What happens when you trigger “That’s right” several times in a salary negotiation?How about getting a salary offer 41% higher than you expected?Bob (not his real name) is interviewing within his company for a promotion. He knows the market salaries for equally qualified candidates. He’s recently been promoted within his company for exemplary work. The company typically contracts out this aspect of their human resources (HR) process, so it will be unbiased and impartial.
The company values loyalty.
Offers generally come with very little room to negotiate.
(As a side note – I love using the name “Bob” because in hostage negotiation when we would describe the surrender ritual to a hostage taker, we would always tell them the first SWAT guy they were going to encounter would be named “Bob.” “Bob” was going to treat them with dignity and respect. “Bob” was always a great guy.)
The negotiation between Bob and the HR professional took place over the phone. It starts by pleasantly getting right down to business.
The HR professional starts right off by telling Bob he seems ideal and is highly recommended by management.
Bob thanks him, but doesn’t stop there. He asks, “What reasons lead management to say so?”
The HR professional answers and says he has some questions of his own.
HR: “Are you looking for other offers either within or without the company?”
BOB: “Yes, both. It seems to be a great time to do so. It seems companies, including ours, are really trying to capture high-quality talent.”
HR: “That’s right. We are actually looking to move pretty quickly on this Bob. If we made you the right offer would you accept?”
BOB: “If I were given the right offer, I would accept. It seems that you already have a number in mind.”
(The dance of who will name a price first has begun.)
HR: “Actually, we factor in a lot of things. The number can change A LOT.”
BOB: “The number can change a lot? What are the parameters that impact it?”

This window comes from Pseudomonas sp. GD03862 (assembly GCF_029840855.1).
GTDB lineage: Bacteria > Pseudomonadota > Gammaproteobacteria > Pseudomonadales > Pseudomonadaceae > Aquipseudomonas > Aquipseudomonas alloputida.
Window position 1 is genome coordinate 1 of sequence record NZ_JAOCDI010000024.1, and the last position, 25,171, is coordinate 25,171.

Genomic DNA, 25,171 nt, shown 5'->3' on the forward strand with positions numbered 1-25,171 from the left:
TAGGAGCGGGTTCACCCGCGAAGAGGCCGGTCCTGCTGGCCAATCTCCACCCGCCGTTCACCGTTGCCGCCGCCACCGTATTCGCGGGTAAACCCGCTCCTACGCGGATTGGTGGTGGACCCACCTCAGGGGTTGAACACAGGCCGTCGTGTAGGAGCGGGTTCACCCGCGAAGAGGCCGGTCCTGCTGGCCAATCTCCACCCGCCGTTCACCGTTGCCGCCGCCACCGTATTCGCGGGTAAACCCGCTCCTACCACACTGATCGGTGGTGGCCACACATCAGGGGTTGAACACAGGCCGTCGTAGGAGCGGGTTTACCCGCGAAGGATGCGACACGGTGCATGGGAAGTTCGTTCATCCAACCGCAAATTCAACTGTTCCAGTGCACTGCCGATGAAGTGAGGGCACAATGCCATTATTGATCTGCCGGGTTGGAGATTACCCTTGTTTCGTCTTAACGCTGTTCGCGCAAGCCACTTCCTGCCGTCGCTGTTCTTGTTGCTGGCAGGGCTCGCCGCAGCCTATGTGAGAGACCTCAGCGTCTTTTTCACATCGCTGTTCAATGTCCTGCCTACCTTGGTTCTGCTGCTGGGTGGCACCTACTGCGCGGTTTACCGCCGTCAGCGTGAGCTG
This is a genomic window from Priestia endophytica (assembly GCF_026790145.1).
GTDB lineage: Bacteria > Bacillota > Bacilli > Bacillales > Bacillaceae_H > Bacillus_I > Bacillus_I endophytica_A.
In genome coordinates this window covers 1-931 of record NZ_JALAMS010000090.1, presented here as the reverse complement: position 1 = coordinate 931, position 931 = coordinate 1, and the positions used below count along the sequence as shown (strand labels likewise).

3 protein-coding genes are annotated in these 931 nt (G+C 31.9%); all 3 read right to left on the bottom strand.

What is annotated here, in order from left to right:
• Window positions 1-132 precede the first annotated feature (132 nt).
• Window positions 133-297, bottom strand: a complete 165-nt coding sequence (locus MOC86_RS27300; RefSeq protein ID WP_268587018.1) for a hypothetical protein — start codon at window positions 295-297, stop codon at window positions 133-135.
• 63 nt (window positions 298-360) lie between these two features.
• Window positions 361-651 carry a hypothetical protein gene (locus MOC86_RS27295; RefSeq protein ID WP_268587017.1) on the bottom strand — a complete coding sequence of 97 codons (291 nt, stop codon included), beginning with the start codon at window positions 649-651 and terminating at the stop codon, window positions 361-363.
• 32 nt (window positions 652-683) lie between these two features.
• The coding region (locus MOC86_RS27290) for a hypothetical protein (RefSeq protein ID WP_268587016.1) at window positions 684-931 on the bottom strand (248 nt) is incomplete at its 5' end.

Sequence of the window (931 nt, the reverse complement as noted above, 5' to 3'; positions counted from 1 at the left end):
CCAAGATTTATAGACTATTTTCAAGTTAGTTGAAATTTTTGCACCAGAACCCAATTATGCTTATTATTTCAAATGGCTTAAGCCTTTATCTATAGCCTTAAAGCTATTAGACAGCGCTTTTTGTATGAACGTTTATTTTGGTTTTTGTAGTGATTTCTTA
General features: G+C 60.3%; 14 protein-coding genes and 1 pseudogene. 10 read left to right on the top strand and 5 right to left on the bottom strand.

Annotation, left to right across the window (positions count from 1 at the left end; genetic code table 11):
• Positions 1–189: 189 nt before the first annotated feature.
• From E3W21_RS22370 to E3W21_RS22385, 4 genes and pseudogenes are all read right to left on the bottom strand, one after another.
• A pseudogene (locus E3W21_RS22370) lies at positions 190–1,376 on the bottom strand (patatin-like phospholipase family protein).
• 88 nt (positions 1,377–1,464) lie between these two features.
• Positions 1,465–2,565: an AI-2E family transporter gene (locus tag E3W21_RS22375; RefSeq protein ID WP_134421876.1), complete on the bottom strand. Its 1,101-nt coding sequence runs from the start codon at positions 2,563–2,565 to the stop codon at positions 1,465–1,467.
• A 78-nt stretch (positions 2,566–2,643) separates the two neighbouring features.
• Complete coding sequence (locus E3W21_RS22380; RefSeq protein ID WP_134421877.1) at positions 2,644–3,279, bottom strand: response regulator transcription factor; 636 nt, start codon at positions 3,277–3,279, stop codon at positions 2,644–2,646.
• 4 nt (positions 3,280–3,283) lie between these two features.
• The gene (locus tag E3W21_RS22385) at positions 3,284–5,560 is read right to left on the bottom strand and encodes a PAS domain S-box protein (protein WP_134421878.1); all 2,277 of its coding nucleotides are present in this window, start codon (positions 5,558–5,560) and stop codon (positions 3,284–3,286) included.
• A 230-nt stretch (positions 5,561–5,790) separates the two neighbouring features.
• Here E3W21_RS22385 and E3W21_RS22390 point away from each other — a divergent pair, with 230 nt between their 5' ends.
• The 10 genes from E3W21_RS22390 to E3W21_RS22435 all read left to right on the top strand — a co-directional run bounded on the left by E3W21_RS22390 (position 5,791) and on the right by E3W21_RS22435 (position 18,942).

HR: “That’s right. All sorts of things in the job market, but mostly how well you fit. There are numbers such as market penetration and your level’s salary all play into it. We want you to have a competitive salary comparatively. So what number would do it for you?”
BOB: “Well, as you may be able to see from my file, I have accepted two lateral promotions in the past, which was great for my career, but didn’t offer any increase in pay. It seems from talking with other folks in the company that management will often let talent slip out because of this. You have indicated that we would like to close this quickly and that the job market really does seem to support this. I would like to know that my salary is competitive, but more so, demonstrates that our management really would like to retain me and values me highly. You also indicated that there are a lot of factors that can cause an offer to fluctuate in order to reflect this.”
HR: “That’s right.”
BOB: “That’s good, I would like the number to reflect what I summarized. How does what I stated impact the offer?”
(Bang – right back on the counterpart, but in a completely respectful and even deferential way.)
HR: “It means that I can go work this any put a number in front of you that will make this an easy decision for you. As I said, we want to move quickly. Let me get on this and get this to you as fast as I can.”
Five days later the company tenders an offer that is 41% higher than what Bob assessed might have been offered based on a number of other internal factors.
To sum up what happened:
- There were plenty of labels (It seems like…) used throughout.
- Bob teased out some things he thought were true but did it in a way designed to elicit information without laying a trap. He gave his counterpart opportunity to add or subtract information.
- At the final dreaded “he/she who names price first loses” moment, Bob responded with a summary and then an effective pause. Meaning he shut up and respectfully waited for a response. There is only one response to a proper summary – “that’s right.”
- Once confirmed, he respectfully shifted the next move back to his counterpart, leaving him feeling in control. The secret to gaining the upper hand in a negotiation is giving the other side the illusion of control.
Make it rain!